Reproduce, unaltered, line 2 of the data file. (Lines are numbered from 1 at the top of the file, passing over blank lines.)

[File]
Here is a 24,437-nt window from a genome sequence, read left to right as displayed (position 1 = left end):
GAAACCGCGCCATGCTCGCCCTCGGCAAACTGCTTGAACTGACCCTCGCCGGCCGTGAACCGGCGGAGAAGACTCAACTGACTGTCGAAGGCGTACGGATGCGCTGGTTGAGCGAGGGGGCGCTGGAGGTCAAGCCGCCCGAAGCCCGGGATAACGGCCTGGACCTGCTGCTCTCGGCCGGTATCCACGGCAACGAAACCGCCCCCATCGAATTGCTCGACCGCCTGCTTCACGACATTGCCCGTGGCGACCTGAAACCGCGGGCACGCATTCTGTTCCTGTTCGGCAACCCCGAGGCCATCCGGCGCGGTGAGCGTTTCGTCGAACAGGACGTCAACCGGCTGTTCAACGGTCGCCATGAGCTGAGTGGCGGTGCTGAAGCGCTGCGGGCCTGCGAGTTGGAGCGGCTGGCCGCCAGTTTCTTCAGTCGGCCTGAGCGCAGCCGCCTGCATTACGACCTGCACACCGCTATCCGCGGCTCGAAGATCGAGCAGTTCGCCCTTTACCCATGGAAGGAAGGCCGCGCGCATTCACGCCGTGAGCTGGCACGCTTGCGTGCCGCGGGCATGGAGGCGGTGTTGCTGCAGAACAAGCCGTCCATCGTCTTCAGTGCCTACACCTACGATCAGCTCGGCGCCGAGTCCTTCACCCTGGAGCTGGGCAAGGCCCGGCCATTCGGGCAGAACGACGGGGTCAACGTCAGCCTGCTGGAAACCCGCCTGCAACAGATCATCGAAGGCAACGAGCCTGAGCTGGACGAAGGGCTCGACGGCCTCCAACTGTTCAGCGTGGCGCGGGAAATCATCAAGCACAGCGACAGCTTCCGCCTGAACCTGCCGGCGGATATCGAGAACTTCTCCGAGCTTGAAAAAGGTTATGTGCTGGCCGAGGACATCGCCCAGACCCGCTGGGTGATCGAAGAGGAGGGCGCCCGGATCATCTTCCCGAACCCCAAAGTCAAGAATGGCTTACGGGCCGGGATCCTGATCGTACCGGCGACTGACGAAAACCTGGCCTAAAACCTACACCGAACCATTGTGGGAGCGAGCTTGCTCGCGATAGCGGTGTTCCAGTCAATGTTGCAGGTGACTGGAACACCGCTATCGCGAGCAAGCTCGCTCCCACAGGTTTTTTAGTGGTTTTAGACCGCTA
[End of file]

GAAACCGCGCCATGCTCGCCCTCGGCAAACTGCTTGAACTGACCCTCGCCGGCCGTGAACCGGCGGAGAAGACTCAACTGACTGTCGAAGGCGTACGGATGCGCTGGTTGAGCGAGGGGGCGCTGGAGGTCAAGCCGCCCGAAGCCCGGGATAACGGCCTGGACCTGCTGCTCTCGGCCGGTATCCACGGCAACGAAACCGCCCCCATCGAATTGCTCGACCGCCTGCTTCACGACATTGCCCGTGGCGACCTGAAACCGCGGGCACGCATTCTGTTCCTGTTCGGCAACCCCGAGGCCATCCGGCGCGGTGAGCGTTTCGTCGAACAGGACGTCAACCGGCTGTTCAACGGTCGCCATGAGCTGAGTGGCGGTGCTGAAGCGCTGCGGGCCTGCGAGTTGGAGCGGCTGGCCGCCAGTTTCTTCAGTCGGCCTGAGCGCAGCCGCCTGCATTACGACCTGCACACCGCTATCCGCGGCTCGAAGATCGAGCAGTTCGCCCTTTACCCATGGAAGGAAGGCCGCGCGCATTCACGCCGTGAGCTGGCACGCTTGCGTGCCGCGGGCATGGAGGCGGTGTTGCTGCAGAACAAGCCGTCCATCGTCTTCAGTGCCTACACCTACGATCAGCTCGGCGCCGAGTCCTTCACCCTGGAGCTGGGCAAGGCCCGGCCATTCGGGCAGAACGACGGGGTCAACGTCAGCCTGCTGGAAACCCGCCTGCAACAGATCATCGAAGGCAACGAGCCTGAGCTGGACGAAGGGCTCGACGGCCTCCAACTGTTCAGCGTGGCGCGGGAAATCATCAAGCACAGCGACAGCTTCCGCCTGAACCTGCCGGCGGATATCGAGAACTTCTCCGAGCTTGAAAAAGGTTATGTGCTGGCCGAGGACATCGCCCAGACCCGCTGGGTGATCGAAGAGGAGGGCGCCCGGATCATCTTCCCGAACCCCAAAGTCAAGAATGGCTTACGGGCCGGGATCCTGATCGTACCGGCGACTGACGAAAACCTGGCCTAAAACCTACACCGAACCATTGTGGGAGCGAGCTTGCTCGCGATAGCGGTGTTCCAGTCAATGTTGCAGGTGACTGGAACACCGCTATCGCGAGCAAGCTCGCTCCCACAGGTTTTTTAGTGGTTTTAGACCGCTA